Background: Glioblastoma is the most common primary brain tumor, with typical histopathologic findings, pseudopalisading necrosis, and microvascular proliferation, all of which are associated with a poor prognosis. Hypoxia is known to affect these morphological features, but the underlying molecular mechanism has been poorly understood. Objective: To determine the role of signal transducer and activator of transcription 3 (STAT3) in the malignant progression of glioblastoma under hypoxic conditions. Methods: We studied STAT3 activation by hypoxic stress and its effect on hypoxia-induced angiogenesis and cell migration using U87, A172, T98, and U373 human glioblastoma cell lines. Results: All four glioblastoma cells analyzed expressed detectable levels of STAT3 phosphorylation. Hypoxic stress markedly increased phosphorylated STAT3 level in a time-dependent fashion, and activated STAT3 was translocated into the nucleus. Hypoxic conditions led to a 30-50% increase in angiogenesis and cell migration, but these effects were significantly attenuated by small interfering ribonucleic acid-mediated knockdown of STAT3. Furthermore, STAT3 activation was associated with an elevated expression of hypoxic inducible factor-1, vascular endothelial growth factor, matrix metalloproteinase 2, and TWIST messenger ribonucleic acid and protein, which may play a critical role in hypoxia-induced angiogenesis and migration. Conclusion: STAT3 plays an important role in glioblastoma angiogenesis and migration triggered by hypoxia. Therefore, STAT3 might be a target for control of pseudopalisading necrosis and angiogenesis in glioblastoma.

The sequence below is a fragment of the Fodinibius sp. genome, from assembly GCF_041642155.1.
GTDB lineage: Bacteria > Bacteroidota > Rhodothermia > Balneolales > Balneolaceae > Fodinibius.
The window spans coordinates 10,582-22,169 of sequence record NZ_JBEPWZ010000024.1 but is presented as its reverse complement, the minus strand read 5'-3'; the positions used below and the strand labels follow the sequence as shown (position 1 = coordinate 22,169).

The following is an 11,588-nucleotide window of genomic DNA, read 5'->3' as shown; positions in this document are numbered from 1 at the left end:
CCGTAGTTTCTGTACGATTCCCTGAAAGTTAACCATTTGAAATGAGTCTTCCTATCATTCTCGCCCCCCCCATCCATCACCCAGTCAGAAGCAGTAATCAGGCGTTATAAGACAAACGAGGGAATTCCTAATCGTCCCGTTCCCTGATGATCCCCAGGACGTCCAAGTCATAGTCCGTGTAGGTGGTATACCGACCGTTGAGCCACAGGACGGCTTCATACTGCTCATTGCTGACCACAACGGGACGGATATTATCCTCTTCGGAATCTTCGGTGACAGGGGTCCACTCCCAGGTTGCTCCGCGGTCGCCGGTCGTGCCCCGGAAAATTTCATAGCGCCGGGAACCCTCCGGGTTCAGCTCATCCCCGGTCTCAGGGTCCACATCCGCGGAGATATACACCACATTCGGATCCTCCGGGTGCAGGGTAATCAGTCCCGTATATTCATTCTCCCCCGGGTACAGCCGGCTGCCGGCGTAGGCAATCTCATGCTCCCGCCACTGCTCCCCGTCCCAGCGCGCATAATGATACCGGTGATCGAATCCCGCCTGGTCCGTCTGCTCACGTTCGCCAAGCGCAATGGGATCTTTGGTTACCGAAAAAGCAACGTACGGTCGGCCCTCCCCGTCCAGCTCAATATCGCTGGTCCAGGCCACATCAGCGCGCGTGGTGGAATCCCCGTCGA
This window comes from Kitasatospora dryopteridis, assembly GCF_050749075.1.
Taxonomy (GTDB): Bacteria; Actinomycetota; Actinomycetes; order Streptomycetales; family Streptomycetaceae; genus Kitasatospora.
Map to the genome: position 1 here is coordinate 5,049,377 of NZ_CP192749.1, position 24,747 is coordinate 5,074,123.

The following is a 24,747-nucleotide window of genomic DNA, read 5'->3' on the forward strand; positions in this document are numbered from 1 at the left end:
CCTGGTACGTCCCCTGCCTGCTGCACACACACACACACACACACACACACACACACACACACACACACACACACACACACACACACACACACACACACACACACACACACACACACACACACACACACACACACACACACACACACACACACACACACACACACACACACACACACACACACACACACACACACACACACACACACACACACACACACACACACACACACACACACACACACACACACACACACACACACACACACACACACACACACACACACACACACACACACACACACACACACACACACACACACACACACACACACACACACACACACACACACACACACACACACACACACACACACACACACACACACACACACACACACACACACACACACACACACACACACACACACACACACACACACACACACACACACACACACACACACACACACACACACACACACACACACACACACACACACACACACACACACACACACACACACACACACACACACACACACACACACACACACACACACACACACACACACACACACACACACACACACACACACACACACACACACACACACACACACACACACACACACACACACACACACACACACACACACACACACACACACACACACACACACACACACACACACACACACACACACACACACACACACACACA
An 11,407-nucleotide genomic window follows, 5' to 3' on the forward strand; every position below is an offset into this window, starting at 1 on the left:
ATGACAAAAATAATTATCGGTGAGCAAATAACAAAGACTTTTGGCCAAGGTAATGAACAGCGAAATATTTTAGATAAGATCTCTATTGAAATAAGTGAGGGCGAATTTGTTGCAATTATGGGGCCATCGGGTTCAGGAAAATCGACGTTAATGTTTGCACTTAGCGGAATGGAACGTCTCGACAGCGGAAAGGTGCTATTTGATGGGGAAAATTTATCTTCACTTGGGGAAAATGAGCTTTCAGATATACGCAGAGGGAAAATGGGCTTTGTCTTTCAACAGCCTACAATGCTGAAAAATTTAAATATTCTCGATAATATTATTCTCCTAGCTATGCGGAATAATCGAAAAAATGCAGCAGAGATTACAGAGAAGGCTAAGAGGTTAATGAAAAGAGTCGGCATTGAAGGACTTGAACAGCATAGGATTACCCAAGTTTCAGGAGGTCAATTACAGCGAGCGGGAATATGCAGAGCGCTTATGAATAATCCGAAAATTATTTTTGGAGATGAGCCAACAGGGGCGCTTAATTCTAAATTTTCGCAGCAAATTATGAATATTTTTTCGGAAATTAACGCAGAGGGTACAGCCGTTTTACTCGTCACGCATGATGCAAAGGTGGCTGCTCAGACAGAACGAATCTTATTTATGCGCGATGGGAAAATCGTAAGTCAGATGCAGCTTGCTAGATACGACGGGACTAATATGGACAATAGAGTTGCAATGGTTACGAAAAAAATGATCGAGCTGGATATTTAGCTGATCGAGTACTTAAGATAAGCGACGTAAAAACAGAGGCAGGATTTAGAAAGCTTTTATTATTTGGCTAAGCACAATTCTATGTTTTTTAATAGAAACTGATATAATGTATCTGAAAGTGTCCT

- Signal transducer and activator of transcription 3
ASJC Scopus subject areas
- Clinical Neurology